This sculpture of Christ is sitting on top of a chapel next to the cathedral in my home city where my wife and I had a wedding. Carrying the burdens of this world is not easy.

The toll of stress can be high. I have a friend who died in his fourties from cancer, soon after selling his business for a few million dollars. That’s an extreme, and I do not own a business. But I have many friends and coworkers who went through divorce. One friend went through cycles of depression after divorcing his first wife. I can see why these things happen and there is no guarantee that something similar will not happen to me.

A hope or faith that I will get through difficulties despite being apparently inadequate for the challenge is quite essential. Where shall I get it? Go to a psychologist? Spend a few hundred dollars and many hours, get a report with “findings” and recommendations, to put it away in a drawer and not open it ever again? What will the psychologist tell me? Reduce stress, sleep, eat, exercise, and pay attention to my wife and family? My expectation that I would learn something I don’t already know is low. At the end, it would still come down to believing in a solution and doing it. So, practicing some good-old Biblical wisdom is, perhaps, as good as “professional help”.

I like another aspect of religion. With 3 children, life can get chaotic. These little cute creatures create all kinds of mess. Toys all over the house, drawings and boogers on the walls, food all over faces are everyday experiences. They can get sick just in time for family events planned months ahead and create all kinds of other surprises. I have noticed that participating in a Catholic mass has an interesting calming effect on me. Every move is scripted, polished, and performed for 2000 years, without changes. Catholic mass is the same in the U.S., in Ukraine, today, as it was 1000 years ago. It leaves an impression of being a part of eternity.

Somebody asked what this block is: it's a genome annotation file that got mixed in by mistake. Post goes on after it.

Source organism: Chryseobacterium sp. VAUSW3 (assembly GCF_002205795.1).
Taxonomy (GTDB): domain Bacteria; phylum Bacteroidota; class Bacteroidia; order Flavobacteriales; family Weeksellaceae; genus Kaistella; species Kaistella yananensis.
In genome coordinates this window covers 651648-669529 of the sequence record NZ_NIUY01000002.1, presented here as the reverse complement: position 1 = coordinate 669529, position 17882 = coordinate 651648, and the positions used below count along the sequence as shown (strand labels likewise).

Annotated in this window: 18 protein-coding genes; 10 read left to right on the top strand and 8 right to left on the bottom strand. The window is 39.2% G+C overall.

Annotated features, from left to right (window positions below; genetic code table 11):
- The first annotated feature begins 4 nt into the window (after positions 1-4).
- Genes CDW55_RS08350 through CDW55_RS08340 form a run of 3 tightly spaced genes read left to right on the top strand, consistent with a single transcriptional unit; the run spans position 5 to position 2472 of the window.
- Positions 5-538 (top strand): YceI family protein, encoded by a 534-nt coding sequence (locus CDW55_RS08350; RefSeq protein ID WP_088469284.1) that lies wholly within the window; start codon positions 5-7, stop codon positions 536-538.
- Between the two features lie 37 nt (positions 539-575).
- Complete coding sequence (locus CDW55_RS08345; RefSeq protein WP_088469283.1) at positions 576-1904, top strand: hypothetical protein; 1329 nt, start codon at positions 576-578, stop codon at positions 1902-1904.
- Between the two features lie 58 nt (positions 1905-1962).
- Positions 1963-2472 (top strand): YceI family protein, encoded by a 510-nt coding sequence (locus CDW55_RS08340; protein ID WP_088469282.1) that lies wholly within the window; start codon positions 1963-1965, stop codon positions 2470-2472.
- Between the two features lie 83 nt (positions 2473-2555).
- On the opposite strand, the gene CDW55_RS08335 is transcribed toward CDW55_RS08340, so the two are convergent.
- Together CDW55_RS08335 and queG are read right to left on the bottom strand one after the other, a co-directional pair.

Many atheists use religious practices for their psychological effects. Meditation started as a religious practice. A friend of mine, an atheist, attended meditation sessions to fight depression at some Indian center. He said, he felt very positive effect. However, after a few practices, they started to introduce the “spiritual side” of meditation which was a total turn-down for my friend. It seems to me, you can’t sever a flower from its root, and enjoy it. If you want to enjoy the flower for a long time, it needs to be attached to the root. Spiritual practices will not solve spiritual problems if they are separated from their spiritual origins – religion.

So, the reasons why I choose to believe in God are purely emotional and psychological.  I am fully aware of these reasons.  I cannot call my faith unreasonable, although the reasons are irrational.   I did not accept faith blindly.   I chose faith not because I’m brainwashed or uneducated.  Actually, after I chose to believe in God, my interest and knowledge of science, philosophy, and history exploded.  I would not have read as much without taking interest in religion.  I’d like to talk about this in one of the future posts.